“The Government of the Republic of Serbia is fully committed to its fight against the shadow economy and continues its work on improving Serbia’s ranking on the Doing Business list”, says Aleksandar Vućič, Serbian Prime Minister. “The exceptionally positive results, measurable both through budget revenues and through Serbia’s rating on a list that is highly respected by investors, were achieved by interdepartmental cooperation and clear action plans. We now want to apply this positive experience to solving other economic problems.”
At the end of 2014, the Serbian Government and NALED established two joint bodies – the Expert Group for the National Program for Countering the Shadow Economy and the Joint Group for Improving Serbia’s Position on the World Bank’s Doing Business List. How do you assess the results of this cooperation, bearing in mind that both groups quickly developed institutional guidelines both for combating illegal business operations and for improving the procedures that are assessed by the World Bank and of interest to potential investors?
The Government of the Republic of Serbia is fully committed to its fight against the shadow economy as one of its priorities. We have now become effective in creating measures for solving concrete problems. It took us one year to develop and adopt the National Program for Countering the Shadow Economy with 68 measures aimed at establishing better control over illicit payments, encouraging companies to do business using legal payments, improving the fiscal system and raising the awareness of citizens on the harmful effects of the shadow economy. We have a concrete action plan that distributes the roles clearly and above all gathers various institutions in a team that is now working together on the task. It is exactly this that has provided the basis to apply the positive experience from this interdepartmental cooperation on solving other economic problems. The results are evident – in the last year’s final quarter, unregistered work had decreased by 5% compared to the previous year, each month we record another 15% of newly registered entrepreneurs and a lot of illegally traded excise goods have been seized. The results were confirmed in the latest Fiscal Council report which projected that the fight against the grey zone will bring an additional 40 billion dinars to this year’s budget. We continue to apply the National Programme, the first task force meetings were held, and by the end of the year we can expect the beginning of a large public awareness-raising campaign, to be followed by a fiscal bill lottery.
The same applies to the Joint Group for Improving Serbia’s Position in the World Bank’s Doing Business List. Last year Serbia jumped 32 places to 59th position, and this year we continued improving and came among the top 50 out of 189 listed countries, in 47th place, which is a recognition of the reforms we are enacting. We advanced most by introducing the issue of electronic building permits, in the field of property registration and starting a business.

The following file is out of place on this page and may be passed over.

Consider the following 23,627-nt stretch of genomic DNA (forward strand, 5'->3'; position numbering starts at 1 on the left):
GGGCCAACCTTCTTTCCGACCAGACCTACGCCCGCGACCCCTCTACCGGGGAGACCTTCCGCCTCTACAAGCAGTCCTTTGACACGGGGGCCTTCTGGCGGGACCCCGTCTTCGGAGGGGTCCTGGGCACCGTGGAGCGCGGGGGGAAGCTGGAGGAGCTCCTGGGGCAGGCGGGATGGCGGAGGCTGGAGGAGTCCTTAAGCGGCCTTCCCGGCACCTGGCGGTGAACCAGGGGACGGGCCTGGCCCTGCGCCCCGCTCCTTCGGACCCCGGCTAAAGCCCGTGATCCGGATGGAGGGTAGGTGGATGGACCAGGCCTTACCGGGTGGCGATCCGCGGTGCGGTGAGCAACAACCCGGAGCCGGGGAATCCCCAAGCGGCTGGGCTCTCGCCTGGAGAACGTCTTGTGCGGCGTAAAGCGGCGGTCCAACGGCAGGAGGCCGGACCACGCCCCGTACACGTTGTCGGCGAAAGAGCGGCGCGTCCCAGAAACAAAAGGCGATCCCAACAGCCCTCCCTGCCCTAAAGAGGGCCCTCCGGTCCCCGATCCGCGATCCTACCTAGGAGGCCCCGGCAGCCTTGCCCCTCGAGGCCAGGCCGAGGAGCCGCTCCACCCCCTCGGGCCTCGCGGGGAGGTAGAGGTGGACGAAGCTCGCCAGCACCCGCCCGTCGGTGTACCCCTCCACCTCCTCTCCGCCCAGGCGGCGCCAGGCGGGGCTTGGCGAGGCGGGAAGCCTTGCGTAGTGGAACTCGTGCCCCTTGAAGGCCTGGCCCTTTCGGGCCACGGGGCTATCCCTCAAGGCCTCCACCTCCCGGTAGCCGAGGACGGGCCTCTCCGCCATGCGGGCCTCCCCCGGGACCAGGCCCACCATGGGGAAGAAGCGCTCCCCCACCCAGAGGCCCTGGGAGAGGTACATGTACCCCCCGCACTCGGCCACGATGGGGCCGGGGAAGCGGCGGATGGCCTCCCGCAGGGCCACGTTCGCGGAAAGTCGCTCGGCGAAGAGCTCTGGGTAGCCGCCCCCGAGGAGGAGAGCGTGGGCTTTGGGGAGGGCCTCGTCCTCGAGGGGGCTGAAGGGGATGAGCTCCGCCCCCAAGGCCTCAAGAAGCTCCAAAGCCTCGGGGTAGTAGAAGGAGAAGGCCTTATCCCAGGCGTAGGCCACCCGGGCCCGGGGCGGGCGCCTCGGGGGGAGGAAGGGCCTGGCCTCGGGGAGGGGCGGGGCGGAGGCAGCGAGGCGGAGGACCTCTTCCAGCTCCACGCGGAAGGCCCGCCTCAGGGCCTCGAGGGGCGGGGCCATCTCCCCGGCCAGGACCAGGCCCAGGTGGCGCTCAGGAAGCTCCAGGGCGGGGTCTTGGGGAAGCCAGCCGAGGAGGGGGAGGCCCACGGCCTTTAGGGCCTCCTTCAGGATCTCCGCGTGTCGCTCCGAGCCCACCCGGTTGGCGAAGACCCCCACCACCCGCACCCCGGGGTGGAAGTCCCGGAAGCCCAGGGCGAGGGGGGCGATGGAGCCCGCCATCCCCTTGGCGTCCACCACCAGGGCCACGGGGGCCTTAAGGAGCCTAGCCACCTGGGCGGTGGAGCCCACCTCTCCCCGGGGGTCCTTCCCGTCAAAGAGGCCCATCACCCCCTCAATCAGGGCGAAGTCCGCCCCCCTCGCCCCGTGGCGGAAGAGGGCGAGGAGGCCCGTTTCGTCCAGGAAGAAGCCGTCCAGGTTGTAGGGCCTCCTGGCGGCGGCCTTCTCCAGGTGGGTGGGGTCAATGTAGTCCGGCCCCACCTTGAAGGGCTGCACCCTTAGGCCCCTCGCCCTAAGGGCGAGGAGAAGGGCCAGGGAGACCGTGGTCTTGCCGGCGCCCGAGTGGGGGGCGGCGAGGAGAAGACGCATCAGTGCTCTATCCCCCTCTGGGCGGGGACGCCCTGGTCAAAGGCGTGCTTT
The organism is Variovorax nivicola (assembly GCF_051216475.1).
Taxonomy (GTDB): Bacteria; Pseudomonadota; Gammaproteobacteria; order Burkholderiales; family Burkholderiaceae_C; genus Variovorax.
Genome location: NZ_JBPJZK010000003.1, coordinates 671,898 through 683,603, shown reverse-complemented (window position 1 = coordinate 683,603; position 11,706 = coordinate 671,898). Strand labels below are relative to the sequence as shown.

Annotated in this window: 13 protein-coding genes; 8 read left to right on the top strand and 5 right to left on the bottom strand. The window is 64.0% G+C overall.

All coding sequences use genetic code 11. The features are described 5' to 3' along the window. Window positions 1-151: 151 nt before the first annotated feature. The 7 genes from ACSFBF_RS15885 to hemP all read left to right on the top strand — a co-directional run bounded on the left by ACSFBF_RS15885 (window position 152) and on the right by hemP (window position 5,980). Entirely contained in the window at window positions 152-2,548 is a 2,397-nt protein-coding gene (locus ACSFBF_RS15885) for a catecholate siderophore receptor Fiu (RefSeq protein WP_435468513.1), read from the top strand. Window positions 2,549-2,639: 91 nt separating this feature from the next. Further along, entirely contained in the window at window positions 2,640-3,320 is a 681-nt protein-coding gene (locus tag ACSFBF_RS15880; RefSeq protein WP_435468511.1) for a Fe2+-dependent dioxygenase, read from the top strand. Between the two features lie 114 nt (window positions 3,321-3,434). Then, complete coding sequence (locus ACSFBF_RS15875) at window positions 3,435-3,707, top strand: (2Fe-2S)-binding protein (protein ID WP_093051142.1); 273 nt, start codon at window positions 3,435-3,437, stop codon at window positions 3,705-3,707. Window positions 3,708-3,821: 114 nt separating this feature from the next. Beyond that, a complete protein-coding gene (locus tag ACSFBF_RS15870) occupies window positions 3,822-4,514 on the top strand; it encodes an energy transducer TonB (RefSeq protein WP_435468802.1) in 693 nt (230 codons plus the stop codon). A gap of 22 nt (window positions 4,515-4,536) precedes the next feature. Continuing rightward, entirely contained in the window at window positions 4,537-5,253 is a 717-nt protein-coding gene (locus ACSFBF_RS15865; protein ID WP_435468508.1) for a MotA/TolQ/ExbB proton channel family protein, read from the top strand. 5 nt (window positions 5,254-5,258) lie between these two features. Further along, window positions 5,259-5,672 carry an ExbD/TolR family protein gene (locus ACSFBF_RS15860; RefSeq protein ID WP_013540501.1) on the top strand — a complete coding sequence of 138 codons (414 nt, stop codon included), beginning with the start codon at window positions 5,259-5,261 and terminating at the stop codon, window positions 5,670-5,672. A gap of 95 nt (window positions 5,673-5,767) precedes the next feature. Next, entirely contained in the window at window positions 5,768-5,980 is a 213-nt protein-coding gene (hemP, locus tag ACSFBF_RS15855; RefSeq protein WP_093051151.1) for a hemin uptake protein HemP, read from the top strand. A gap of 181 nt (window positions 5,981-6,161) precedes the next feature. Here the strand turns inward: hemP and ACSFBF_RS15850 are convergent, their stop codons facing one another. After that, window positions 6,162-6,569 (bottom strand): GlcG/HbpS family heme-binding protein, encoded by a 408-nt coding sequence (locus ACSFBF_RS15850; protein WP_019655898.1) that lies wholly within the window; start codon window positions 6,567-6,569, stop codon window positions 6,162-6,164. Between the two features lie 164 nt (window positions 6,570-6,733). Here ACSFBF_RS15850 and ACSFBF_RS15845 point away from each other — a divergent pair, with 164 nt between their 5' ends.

In the final quarter of last year, unregistered work decreased by 5% compared to the previous year. Each month we record another 15% of newly registered entrepreneurs. These are only some of the positive results recognized by the Fiscal Council in its report
Why did you decide to include NALED in policy making? What encouraged you to choose NALED when there are many organisations in Serbia that offer suggestions and think their solutions are the best?
This Government wants a broader cooperation with the civil sector, we want as many professionals as possible to take part and contribute to the common good. The suggestions that we received from NALED were followed by concrete proposals for solutions, amendments to regulations and the time frame within which such measures could be put in place. This was what we needed because the ministries do not always have the capacity to tackle all issues. They pointed out problems and practical examples that are more easily identified by businesses and local government than by the central administration, and this exchange of information and experience certainly helps the Serbian Government to make its measures even more effective. The civil sector must think and operate in this way because this will be of great help in making reforms quicker and more effective.
The National Program for Countering the Shadow Economy demands joint and coordinated work from a great number of state institutions. How can we motivate these bodies to actively work for a long period of time on implementing the proposed measures? Where do you see the window for the private and civil sectors to help so that the National Program can effectively be applied this year? Are you certain that the National Program will achieve one of the objectives, to return a billion euros to legal payments within five years?